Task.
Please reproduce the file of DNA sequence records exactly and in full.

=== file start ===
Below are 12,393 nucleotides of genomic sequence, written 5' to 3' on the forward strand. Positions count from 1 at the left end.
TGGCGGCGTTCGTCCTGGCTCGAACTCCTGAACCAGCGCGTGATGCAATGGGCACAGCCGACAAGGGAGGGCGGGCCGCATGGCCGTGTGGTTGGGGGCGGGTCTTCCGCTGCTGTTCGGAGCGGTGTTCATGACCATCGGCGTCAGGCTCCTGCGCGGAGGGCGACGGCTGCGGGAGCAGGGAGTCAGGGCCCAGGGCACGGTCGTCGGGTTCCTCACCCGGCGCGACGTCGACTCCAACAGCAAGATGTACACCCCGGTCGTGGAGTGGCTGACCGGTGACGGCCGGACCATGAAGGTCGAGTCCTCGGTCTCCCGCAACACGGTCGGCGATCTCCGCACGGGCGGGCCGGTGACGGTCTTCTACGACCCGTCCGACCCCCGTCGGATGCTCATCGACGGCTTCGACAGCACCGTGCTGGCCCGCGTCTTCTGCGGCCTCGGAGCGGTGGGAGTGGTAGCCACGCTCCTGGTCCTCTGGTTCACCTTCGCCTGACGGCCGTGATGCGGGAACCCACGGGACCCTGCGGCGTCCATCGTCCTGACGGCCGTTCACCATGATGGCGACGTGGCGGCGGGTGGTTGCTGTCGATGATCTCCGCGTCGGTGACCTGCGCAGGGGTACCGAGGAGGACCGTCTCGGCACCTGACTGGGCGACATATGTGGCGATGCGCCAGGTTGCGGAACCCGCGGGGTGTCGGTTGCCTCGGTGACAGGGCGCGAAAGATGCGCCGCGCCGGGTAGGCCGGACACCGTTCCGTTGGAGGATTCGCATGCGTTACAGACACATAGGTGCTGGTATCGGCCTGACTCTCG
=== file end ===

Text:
Below are 12,393 nucleotides of genomic sequence, written 5' to 3' on the forward strand. Positions count from 1 at the left end.
TGGCGGCGTTCGTCCTGGCTCGAACTCCTGAACCAGCGCGTGATGCAATGGGCACAGCCGACAAGGGAGGGCGGGCCGCATGGCCGTGTGGTTGGGGGCGGGTCTTCCGCTGCTGTTCGGAGCGGTGTTCATGACCATCGGCGTCAGGCTCCTGCGCGGAGGGCGACGGCTGCGGGAGCAGGGAGTCAGGGCCCAGGGCACGGTCGTCGGGTTCCTCACCCGGCGCGACGTCGACTCCAACAGCAAGATGTACACCCCGGTCGTGGAGTGGCTGACCGGTGACGGCCGGACCATGAAGGTCGAGTCCTCGGTCTCCCGCAACACGGTCGGCGATCTCCGCACGGGCGGGCCGGTGACGGTCTTCTACGACCCGTCCGACCCCCGTCGGATGCTCATCGACGGCTTCGACAGCACCGTGCTGGCCCGCGTCTTCTGCGGCCTCGGAGCGGTGGGAGTGGTAGCCACGCTCCTGGTCCTCTGGTTCACCTTCGCCTGACGGCCGTGATGCGGGAACCCACGGGACCCTGCGGCGTCCATCGTCCTGACGGCCGTTCACCATGATGGCGACGTGGCGGCGGGTGGTTGCTGTCGATGATCTCCGCGTCGGTGACCTGCGCAGGGGTACCGAGGAGGACCGTCTCGGCACCTGACTGGGCGACATATGTGGCGATGCGCCAGGTTGCGGAACCCGCGGGGTGTCGGTTGCCTCGGTGACAGGGCGCGAAAGATGCGCCGCGCCGGGTAGGCCGGACACCGTTCCGTTGGAGGATTCGCATGCGTTACAGACACATAGGTGCTGGTATCGGCCTGACTCTCG